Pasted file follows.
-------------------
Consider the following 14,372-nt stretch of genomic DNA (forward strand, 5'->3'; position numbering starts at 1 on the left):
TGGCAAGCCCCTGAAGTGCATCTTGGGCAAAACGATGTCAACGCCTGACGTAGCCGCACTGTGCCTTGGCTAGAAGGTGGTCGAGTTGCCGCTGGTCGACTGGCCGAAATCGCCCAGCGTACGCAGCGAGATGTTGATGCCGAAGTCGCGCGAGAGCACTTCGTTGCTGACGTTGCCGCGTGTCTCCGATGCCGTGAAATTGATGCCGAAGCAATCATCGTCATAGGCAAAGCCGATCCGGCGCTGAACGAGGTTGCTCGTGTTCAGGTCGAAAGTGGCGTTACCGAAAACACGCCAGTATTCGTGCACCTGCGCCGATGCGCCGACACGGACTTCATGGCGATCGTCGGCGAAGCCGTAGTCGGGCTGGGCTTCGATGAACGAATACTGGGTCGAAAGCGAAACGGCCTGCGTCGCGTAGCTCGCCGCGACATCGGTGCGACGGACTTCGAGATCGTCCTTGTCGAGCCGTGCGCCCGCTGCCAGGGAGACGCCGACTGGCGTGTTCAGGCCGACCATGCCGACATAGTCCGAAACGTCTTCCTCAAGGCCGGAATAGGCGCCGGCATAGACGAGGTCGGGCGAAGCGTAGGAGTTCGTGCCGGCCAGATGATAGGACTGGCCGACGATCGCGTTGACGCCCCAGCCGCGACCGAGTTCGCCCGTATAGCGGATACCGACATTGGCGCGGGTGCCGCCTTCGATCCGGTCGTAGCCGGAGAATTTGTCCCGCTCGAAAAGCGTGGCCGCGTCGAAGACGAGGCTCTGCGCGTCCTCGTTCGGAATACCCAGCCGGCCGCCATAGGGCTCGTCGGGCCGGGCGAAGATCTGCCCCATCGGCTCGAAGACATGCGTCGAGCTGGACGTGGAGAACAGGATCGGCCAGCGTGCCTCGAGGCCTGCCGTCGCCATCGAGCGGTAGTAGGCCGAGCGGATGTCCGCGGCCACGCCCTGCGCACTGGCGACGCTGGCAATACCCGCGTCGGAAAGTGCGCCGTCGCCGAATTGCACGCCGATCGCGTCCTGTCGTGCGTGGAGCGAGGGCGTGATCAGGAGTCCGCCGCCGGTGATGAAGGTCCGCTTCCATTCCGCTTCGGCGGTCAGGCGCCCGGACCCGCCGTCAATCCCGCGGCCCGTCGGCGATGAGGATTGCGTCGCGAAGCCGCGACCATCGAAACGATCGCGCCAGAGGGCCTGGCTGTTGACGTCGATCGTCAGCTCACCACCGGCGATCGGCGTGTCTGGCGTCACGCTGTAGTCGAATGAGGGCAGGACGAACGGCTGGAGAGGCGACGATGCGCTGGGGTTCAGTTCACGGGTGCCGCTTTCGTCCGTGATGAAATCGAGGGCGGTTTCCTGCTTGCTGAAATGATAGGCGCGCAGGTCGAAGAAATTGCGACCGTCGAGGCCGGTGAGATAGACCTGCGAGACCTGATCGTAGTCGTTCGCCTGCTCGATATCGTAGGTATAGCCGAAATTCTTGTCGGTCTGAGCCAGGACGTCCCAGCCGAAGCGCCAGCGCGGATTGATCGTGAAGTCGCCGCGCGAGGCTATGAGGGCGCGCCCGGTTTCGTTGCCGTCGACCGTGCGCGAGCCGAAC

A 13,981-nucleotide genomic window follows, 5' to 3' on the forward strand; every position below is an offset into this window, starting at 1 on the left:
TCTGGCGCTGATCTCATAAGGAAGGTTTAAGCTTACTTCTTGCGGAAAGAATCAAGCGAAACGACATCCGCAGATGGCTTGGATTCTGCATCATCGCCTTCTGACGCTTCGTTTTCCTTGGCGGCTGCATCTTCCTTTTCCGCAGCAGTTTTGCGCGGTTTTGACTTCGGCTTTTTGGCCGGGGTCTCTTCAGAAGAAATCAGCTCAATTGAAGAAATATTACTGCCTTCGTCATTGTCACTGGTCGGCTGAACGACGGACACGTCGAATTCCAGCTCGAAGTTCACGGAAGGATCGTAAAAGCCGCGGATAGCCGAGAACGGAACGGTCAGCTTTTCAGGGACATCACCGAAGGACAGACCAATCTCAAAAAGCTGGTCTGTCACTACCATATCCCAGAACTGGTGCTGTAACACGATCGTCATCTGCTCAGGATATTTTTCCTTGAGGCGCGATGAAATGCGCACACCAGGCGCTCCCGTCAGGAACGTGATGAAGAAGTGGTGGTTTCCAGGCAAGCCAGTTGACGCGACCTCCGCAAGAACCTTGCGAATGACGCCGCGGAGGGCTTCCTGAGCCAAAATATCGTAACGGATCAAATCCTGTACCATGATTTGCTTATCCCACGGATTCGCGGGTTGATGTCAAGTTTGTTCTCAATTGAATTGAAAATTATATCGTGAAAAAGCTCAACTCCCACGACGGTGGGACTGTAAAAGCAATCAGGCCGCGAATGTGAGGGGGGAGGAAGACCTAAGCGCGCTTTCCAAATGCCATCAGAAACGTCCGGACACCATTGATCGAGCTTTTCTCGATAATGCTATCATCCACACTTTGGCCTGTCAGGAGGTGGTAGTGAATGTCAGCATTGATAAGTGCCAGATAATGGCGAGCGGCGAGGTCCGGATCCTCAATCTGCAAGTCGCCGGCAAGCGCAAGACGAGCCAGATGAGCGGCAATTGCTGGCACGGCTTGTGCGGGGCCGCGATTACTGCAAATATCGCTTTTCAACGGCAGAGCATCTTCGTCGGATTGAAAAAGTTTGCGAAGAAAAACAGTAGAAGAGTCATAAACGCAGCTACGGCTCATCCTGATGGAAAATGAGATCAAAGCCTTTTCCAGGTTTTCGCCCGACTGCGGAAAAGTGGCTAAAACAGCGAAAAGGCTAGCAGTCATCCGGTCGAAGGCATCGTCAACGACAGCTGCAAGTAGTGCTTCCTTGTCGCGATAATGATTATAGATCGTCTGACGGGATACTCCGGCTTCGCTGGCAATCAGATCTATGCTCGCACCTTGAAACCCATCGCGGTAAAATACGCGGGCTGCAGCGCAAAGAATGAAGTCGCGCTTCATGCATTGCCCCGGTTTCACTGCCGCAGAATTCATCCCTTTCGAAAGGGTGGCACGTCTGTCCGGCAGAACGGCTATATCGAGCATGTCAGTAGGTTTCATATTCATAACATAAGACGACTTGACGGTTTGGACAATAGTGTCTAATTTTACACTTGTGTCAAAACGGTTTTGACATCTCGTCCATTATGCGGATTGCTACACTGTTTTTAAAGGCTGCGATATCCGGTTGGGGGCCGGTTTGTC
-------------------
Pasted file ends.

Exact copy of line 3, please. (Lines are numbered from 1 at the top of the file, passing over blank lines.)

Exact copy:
A 13,981-nucleotide genomic window follows, 5' to 3' on the forward strand; every position below is an offset into this window, starting at 1 on the left: